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SOLVING THE MYSTERY
After various doctor visits, 18-month-old Juliana Bernacchi’s increasing lethargy, fever and cough were puzzling. So late one night when the little girl’s fever spiked at 105 degrees and her white blood cell count soared to more than triple what it should be, her parents wanted the mystery solved more than ever.
“They told us her white blood cell count was over 34,000 and she needed to be transferred to Children’s Hospital,” recalls Rebecca Bernacchi, Juliana’s mom, referencing an emergency room visit near where they live in Hanford. “It was a slow-motion moment in time, when a chunk of me got taken away.”
En route to Children’s, “We thought, ‘Is this how it starts for people?’ When you know life is about to change forever?” says Ryan Bernacchi, Juliana’s dad. While children tolerate higher fevers compared to adults, significantly elevated white blood cell counts can sometimes be a symptom of a serious condition including leukemia, meningitis and autoimmune disease.
Looking for clues
Previously, Juliana had seen several different doctors to determine why she wasn’t feeling well. “They thought it’s probably allergies and gave her medication but there was no improvement,” says Ryan. “Juliana was a mystery.”
Dr. Robert Kezirian, a longtime pediatric emergency room physician at Children’s, just happens to like mysteries. “I love solving problems,” he says grinning. “I go by how the patient looks and their symptoms.”
Noticing Juliana’s dark undereye circles, swelling and difficult breathing, Dr. Kezirian immediately considered acute sinusitis as the diagnosis – but he wanted to be sure. Acute sinusitis causes the cavities around the nasal passages to inflame and enlarge. This interferes with drainage and causes mucus to build up. Persistent sinusitis can lead to serious infections and other complications.
A chest X-ray revealed nothing unusual but a CT scan targeting only Juliana’s tiny sinuses showed infection. As a result, Dr. Kezirian prescribed a different antibiotic to be administered in Juliana’s IV and her white blood cell count greatly decreased.
“‘Dr. K’ was so reassuring and calm,” says Rebecca, as Juliana, now 2, giggles while sitting on her lap at home. “You could tell he knew what he was doing.”
“Everyone was so nice – the doctors, nurses, technicians,” says Ryan. “Dr. K made us feel like we were his only patients, that he cared.”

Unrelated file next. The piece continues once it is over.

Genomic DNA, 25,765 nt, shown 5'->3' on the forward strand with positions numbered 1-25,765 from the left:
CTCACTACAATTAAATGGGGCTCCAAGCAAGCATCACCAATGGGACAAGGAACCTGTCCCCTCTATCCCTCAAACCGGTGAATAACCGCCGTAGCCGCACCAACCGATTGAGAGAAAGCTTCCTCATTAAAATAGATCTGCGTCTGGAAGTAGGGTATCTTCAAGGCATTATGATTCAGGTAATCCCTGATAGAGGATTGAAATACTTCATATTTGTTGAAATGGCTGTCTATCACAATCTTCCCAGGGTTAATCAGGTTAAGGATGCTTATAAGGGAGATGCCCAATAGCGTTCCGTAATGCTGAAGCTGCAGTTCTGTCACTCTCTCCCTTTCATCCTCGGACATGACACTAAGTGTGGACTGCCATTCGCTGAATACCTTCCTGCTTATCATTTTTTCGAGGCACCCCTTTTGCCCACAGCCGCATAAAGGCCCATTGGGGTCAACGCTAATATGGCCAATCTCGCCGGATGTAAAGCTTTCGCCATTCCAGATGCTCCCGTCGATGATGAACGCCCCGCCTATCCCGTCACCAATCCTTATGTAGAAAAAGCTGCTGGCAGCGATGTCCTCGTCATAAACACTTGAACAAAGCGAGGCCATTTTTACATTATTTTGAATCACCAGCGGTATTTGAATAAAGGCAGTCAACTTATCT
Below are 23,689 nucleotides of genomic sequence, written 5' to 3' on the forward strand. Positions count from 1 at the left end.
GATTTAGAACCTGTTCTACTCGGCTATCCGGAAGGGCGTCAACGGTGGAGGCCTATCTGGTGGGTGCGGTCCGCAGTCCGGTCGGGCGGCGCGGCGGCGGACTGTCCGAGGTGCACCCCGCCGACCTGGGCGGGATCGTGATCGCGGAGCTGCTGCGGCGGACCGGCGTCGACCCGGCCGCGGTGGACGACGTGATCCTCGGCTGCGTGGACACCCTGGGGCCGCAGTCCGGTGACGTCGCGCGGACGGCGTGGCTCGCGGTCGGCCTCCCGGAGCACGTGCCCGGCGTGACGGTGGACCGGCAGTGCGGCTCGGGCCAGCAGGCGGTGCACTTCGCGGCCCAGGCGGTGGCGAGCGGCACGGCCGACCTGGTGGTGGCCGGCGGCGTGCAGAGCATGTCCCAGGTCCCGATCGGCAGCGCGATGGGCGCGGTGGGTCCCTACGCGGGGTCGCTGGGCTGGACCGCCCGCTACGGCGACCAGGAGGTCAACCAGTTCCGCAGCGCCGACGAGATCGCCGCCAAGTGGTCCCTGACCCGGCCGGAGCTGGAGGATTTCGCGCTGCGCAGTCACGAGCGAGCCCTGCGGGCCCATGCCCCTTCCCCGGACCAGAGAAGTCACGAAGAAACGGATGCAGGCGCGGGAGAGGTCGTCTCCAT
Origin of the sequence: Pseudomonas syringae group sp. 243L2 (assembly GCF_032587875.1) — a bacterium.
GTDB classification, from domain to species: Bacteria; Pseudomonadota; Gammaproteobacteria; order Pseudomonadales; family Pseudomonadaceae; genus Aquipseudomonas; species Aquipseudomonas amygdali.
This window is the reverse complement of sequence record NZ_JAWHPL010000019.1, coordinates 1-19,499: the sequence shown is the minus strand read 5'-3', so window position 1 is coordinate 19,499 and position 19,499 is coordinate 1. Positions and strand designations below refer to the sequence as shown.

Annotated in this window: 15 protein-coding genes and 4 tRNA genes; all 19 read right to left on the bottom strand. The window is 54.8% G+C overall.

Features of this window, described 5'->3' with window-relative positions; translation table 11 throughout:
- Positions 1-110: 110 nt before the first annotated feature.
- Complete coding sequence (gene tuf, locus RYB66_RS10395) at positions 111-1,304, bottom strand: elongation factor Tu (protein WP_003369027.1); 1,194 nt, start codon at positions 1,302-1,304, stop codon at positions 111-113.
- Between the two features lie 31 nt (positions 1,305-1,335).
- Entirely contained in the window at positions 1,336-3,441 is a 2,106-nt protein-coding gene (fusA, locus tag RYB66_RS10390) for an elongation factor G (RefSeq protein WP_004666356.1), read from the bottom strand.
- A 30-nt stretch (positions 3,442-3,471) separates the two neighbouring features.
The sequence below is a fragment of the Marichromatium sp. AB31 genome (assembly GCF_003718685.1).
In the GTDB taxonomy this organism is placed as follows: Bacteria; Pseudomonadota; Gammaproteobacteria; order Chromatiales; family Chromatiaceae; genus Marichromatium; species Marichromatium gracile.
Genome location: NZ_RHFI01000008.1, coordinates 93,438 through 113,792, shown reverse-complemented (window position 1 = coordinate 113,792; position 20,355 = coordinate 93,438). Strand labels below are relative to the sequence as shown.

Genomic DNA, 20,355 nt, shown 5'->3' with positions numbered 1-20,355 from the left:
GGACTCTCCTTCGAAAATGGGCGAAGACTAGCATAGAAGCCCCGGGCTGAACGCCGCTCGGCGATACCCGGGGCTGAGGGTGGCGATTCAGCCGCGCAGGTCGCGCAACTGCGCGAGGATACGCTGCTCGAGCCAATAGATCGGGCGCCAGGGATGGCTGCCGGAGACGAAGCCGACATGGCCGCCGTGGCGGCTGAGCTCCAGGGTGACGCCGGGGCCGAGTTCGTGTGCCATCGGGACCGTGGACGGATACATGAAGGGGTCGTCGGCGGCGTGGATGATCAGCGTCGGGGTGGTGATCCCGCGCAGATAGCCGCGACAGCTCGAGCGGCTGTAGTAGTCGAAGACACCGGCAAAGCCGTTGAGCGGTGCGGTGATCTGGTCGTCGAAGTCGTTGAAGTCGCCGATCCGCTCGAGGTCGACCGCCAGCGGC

While Dr. Kezirian wanted to continue Juliana on the medication, he sent the family home to rest and come back the next day. To avoid a second stick, he kept the IV in Juliana’s arm and showed her parents how to safely clean it. “It’s a new dynamic way of taking care of patients,” says Dr. Kezirian. “Not many hospitals do this. It’s a better option than admitting the child to the hospital.”
“It was easy to do,” says Ryan. “If it meant keeping that in or staying in the Hospital, we knew Juliana would be more comfortable in her own bed.”
The Bernacchis recognized other ways Children’s kid-friendly facility makes things easier for young patients, including CT scans offered with sedation, miniature blood-pressure cuffs, forehead swipe thermometers and colorful décor. “They even have things on TV in the rooms geared toward kids,” says Ryan.
Cracking the code
Juliana’s next round of antibiotic treatment the following day seemed to do the trick. “She was amazingly better, like a new person,” says Ryan.
Young children typically don’t get acute sinusitis because their sinuses aren’t very developed. “Juliana’s probably started with a viral infection,” says Dr. Kezirian.
Fortunately, Juliana’s condition was not terribly serious but at Children’s Hospital Central California, every child’s health issue is important. “This was an unresolved illness that caused discomfort,” says
Dr. Kezirian. “No condition is too small.”
Tears in her eyes, Rebecca agrees: “When that chunk of me got taken away in that moment, I got it back at Children’s. We had our little girl again.”
“Dr. K cracked the code – he put all the pieces together,” says Ryan. “We’re very grateful.”